I’m not sure the blackbird would be too eager to share the Berberis berries, but this little blackcap made sure she staked her claim on the garden – when she spotted us standing in the garden, she started shouting until we went back indoors!
It’s not just the blackbird that likes to have an enthusiastic wash in the bird bath – the robin is equally keen, although it does prefer to have a wash while it’s raining!
I didn’t spot the robin in the bath, but he flew into the Quince to dry off…. judging by how wet he looks, I think it’ll take quite a while for his feathers to dry off! I’m not sure if it’s a younger robin, or it’s just where the feathers are so soggy, but the feathers on his front have quite a lot of white on them, which I can’t say I’ve noticed on a dry robin before.
Ok, so that’s a bit of a strange title for a blog post, but you’ll see what I mean when you get as far as the photos. The blackbirds have decided to take up residence in the garden – whether they’re sitting in the ornamental Quince tree, taking a bath, or eating yet more of the Berberis berries, there’s not many moments in the day when there isn’t at least one blackbird in the garden.
The bird bath is proving almost as popular as the berries right now, with one particular bird taking multiple baths in a day (that one has a slightly lighter patch of feathers on his back, so he’s easier to tell apart from the others). Today however, one of the other blackbirds decided it wanted to have a nice wash – the water had just been topped up, so there was plenty of opportunity to splash it all over.
And there’s the punk rocker! I’ve seen birds taking a bath in the garden before, but haven’t ever seen them get quite so wet! Rather than flying into the relative safety of the Quince to dry off like the other birds do, this one decided that the lure of the berries was too great, and flew into the Berberis for a quick snack while it dried off!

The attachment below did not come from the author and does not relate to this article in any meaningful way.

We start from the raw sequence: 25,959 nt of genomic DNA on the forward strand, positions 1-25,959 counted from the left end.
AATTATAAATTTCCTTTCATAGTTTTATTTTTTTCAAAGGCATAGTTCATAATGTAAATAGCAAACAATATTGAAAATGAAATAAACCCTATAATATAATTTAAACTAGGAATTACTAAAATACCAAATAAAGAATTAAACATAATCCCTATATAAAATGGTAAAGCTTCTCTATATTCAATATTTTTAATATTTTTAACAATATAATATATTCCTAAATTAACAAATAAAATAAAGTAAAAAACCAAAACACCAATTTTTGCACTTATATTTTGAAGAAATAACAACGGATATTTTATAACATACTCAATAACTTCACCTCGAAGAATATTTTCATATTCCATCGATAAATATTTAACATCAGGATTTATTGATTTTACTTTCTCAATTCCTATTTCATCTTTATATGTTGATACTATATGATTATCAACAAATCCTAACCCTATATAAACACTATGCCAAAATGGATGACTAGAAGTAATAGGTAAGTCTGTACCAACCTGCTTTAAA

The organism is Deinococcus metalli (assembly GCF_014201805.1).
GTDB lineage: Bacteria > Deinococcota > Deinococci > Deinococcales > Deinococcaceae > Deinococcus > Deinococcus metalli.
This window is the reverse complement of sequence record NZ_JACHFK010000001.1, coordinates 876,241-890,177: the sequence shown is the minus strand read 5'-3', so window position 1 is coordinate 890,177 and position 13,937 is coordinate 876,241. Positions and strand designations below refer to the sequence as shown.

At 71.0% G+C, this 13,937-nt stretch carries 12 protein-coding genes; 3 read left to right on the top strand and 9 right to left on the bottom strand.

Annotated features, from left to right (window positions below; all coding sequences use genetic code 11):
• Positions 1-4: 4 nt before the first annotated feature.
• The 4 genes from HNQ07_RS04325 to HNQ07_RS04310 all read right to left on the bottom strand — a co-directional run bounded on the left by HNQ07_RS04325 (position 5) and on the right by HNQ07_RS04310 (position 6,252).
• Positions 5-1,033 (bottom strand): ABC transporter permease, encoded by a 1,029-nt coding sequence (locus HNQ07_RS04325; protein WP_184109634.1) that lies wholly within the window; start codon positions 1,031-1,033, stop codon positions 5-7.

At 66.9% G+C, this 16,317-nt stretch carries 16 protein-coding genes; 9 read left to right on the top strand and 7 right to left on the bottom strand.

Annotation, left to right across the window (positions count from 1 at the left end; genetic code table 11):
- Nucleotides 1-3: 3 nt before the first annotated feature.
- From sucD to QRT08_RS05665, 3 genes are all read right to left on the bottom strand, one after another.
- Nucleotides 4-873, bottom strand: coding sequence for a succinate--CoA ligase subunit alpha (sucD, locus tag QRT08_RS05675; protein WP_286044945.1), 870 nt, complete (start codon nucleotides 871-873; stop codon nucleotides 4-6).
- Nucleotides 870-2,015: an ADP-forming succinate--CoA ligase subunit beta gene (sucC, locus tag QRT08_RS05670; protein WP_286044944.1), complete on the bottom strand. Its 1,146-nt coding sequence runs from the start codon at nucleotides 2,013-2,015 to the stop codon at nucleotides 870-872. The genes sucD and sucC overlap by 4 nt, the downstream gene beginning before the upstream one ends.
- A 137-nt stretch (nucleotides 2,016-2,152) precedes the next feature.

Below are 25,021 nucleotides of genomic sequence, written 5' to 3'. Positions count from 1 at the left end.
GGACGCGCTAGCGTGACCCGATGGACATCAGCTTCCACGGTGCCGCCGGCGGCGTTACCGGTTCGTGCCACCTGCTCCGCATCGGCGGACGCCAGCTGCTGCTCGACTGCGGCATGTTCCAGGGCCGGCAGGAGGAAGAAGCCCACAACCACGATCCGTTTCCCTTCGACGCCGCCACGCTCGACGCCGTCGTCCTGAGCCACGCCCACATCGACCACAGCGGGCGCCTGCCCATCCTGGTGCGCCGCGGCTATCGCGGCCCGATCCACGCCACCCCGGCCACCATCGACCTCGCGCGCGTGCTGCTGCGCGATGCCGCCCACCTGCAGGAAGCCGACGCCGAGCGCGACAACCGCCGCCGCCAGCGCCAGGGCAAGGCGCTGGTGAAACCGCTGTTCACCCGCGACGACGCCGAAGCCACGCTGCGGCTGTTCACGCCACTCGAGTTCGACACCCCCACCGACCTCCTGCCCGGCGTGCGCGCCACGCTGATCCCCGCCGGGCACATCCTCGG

I don’t know what the appeal is for a moth to sit in a plant pot or plant tray during daylight hours, but they seem to be popular! Thankfully it was better light than the previous occasion, so I could get a nice clear photo.
It’s possible that this is the same moth (or at least one of the same type) as we found in the plant pot, but with the clearer photos, I can at least try and identify this one. Looking at several different moth ID sites, I’m pretty sure this is a Large Yellow Underwing.
They are truly nocturnal moths, so that might explain why it wanted to shelter in a plant tray during the day. Apparently both the Yellow and the Red Underwing moths flash their brightly coloured underwings when disturbed, to try and surprise any birds that might attack them. This particular moth seemed happy to just sit and pose for a while, but when it did fly off it moved so quickly we had no chance of seeing what colour the wings were!
Green Woodpeckers have the strangest call of all the birds I’ve heard around here – the RSPB has a really clear audio of that call on their site. Once we heard the Woodpecker, it was clear that it was sitting in the trees…. perfectly hidden from view!
Even zooming in on this photo, I can’t spot the branch it was sitting on
As luck would have it, the Green Woodpecker eventually flew from the tree – right over our heads! It’s certainly not a laid back flyer, but I noticed it seems to tuck the wings in after a few flaps, which I guess is for a more streamlined flight. It does give the bird a strange profile if you catch sight of it like that!
No sooner had it flown overhead, it changed direction, veering off to the right – I was able to get another photo just before it was obscured by houses.
I know that some woodpeckers eat ants, but I was surprised to discover that Green Woodpeckers only eat ants – they must have to eat thousands to keep their energy levels up, given the size of the bird!